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Northern Ireland news

Video: Arlene Foster 'not worried' about Jonathan Bell interview on Renewable Heating Incentive

First minister Arlene Foster has said she will not resign over the RHI scandal. Photo by Jonathan Brady, PA Wire

First Minister Arlene Foster has said she is not worried about an interview DUP assembly member Jonathan Bell is set to give tonight in which he has said he will tell "the truth" about the Renewable Heating Incentive.

Ms Foster accused Jonathan Bell of stepping outside party lines and said DUP officials would take action.

"I am very much looking forward to the truth coming out because I have absolutely nothing to hide," she said.

In a remarkable intervention, a tearful Mr Bell said his claims would spell the end of his political career, but said he had to do his duty to Northern Ireland by lifting the lid on a furore that had left the taxpayer facing a bill of an estimated £400 million.

He said "documents, emails, times, dates" showed that hundreds of millions of pounds were "abused". Mr Bell has given an interview to the BBC, which will outline his allegations in full at 10.40pm on Thursday.

"My political career is finished, you are going to be ruined for telling the truth," Mr Bell told the Nolan Show.

"I have had to do one of the most difficult things I have had to do in my life ... and tell the public of Northern Ireland the truth, to shine a light onto what has occurred and to deal with a major problem."

Mr Bell was in charge of the department dealing with the failed green energy scheme during a spike in applications and the Irish News has learned that the DUP's 2015 in-out policy led him to delay introducing curbs.

Mrs Foster has faced down calls to resign for her role in the Renewable Heat Incentive (RHI), which was developed during her time as economy minister.  She is set to come under further scrutiny on Monday when the assembly is recalled for a special sitting to debate the green energy scandal.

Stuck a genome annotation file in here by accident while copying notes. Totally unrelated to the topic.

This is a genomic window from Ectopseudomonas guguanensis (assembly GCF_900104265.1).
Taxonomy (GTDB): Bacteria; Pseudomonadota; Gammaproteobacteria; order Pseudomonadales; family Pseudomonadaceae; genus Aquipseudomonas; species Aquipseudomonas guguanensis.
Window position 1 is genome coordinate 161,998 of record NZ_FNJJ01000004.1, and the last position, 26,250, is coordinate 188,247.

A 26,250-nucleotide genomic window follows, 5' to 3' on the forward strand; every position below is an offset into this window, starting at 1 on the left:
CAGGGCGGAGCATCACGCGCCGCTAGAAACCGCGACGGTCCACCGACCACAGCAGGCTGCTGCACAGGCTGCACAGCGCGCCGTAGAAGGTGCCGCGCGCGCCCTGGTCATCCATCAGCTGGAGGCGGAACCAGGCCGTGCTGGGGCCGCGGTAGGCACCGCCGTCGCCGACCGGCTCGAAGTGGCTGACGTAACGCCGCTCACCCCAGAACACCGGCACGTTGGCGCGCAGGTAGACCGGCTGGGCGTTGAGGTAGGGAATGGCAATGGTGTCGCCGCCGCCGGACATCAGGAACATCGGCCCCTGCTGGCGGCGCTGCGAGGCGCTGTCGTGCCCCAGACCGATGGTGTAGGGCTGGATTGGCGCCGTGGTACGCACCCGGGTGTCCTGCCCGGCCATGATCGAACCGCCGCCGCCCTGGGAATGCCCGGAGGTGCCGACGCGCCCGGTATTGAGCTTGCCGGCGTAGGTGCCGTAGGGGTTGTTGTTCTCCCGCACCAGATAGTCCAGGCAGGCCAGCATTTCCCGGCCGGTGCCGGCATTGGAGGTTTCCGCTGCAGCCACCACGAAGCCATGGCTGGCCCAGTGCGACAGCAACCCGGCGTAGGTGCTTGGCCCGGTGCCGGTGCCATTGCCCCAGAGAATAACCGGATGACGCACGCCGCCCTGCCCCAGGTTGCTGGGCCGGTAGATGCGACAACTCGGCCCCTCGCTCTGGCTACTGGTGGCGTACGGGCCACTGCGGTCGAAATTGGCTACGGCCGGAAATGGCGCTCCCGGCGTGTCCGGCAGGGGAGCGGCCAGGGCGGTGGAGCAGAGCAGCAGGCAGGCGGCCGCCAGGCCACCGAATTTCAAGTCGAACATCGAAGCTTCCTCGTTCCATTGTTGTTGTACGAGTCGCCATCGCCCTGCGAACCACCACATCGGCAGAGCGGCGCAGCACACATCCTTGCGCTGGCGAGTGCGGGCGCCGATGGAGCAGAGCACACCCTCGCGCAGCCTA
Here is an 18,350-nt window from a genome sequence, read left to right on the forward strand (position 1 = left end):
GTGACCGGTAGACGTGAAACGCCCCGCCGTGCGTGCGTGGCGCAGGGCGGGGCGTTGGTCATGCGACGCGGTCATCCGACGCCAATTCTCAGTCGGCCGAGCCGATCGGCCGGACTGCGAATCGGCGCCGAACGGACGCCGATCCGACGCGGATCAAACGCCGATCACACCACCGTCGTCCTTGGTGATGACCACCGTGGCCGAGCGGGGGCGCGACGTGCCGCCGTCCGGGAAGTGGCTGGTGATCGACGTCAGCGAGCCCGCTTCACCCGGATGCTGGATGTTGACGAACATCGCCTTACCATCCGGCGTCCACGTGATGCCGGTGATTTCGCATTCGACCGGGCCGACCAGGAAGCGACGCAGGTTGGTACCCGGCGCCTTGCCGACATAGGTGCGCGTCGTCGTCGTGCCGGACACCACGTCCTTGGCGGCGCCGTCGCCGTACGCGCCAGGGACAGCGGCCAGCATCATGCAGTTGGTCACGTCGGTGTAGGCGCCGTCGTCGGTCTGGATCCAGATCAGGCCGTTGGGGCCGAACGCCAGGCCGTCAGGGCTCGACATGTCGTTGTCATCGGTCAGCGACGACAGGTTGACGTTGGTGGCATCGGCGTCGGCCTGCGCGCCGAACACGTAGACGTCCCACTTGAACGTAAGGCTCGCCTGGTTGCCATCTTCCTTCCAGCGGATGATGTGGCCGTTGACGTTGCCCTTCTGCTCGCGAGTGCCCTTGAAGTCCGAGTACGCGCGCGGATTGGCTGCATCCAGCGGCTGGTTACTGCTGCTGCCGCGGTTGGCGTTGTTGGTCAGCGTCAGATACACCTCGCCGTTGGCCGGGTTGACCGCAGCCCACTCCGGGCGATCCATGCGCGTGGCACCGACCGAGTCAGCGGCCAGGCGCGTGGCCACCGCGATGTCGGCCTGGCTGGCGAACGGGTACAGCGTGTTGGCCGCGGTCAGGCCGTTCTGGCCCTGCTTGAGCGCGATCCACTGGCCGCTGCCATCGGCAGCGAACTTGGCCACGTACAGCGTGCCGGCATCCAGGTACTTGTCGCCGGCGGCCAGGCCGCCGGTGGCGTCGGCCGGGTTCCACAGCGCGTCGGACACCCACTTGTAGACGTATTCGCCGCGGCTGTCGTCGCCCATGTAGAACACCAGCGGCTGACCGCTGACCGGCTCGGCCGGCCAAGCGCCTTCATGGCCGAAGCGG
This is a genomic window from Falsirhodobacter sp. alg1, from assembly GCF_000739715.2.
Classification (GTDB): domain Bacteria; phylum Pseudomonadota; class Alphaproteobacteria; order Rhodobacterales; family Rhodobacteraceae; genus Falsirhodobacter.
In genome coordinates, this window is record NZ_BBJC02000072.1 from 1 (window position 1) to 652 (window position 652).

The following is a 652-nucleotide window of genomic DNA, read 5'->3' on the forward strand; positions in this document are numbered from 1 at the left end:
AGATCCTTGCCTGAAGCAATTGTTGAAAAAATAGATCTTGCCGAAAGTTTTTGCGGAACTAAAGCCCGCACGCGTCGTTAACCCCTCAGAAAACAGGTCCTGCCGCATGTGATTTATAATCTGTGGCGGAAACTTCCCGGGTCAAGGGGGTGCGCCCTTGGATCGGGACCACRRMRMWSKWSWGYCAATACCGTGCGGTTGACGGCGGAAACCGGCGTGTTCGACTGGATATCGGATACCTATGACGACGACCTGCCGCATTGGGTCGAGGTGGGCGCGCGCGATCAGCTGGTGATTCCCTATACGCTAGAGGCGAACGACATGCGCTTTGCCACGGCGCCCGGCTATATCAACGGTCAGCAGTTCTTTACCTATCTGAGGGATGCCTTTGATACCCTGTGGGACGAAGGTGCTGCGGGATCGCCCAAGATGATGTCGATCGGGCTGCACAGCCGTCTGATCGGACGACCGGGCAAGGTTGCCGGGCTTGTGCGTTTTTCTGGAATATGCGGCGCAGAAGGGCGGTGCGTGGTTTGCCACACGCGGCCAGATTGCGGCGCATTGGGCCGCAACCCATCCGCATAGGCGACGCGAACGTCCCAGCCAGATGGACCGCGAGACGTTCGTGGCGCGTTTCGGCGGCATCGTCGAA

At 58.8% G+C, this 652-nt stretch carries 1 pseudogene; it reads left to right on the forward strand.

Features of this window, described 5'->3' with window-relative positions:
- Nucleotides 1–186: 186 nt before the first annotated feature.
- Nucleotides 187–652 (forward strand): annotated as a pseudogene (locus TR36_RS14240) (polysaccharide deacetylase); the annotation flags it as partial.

The Public Accounts Committee invited First Minster Arlene Foster to appear before it as part of its probe into the scandal. An unwritten convention could have seen the First Minister escape a grilling by Stormont's public spending watchdog because normally officials hauled in to explain the detail behind decisions.

At a meeting on Thursday, the committee voted to invite the first minister. Members said there were a number of questions the first minister needed to address.

Chairperson of the Committee Robin Swann MLA said: “While it is not the convention to invite Ministers to come before the Committee and give evidence, the majority of the Committee feels that in this case it would be both appropriate and desirable.

Ms Foster has promised to meet with the watchdog, if an invitation was made.

The Committee has also agreed to invite Mr Bell, Sammy Wilson, the former Minister for Finance and Personnel and Patsy McGlone MLA, former Chairperson of the Committee for Enterprise, Trade and Investment, with regards their roles and responsibilities in relation to the RHI Scheme.     

Flaws in the £1.2 billion renewables scheme mean a £400m hole could be burned in the Stormont executive's budget over the next 20 years. Mrs Foster has refused to accept responsibility for the RHI's failings, telling The Irish News in October that ministers could not be across "every jot and tittle" of policy.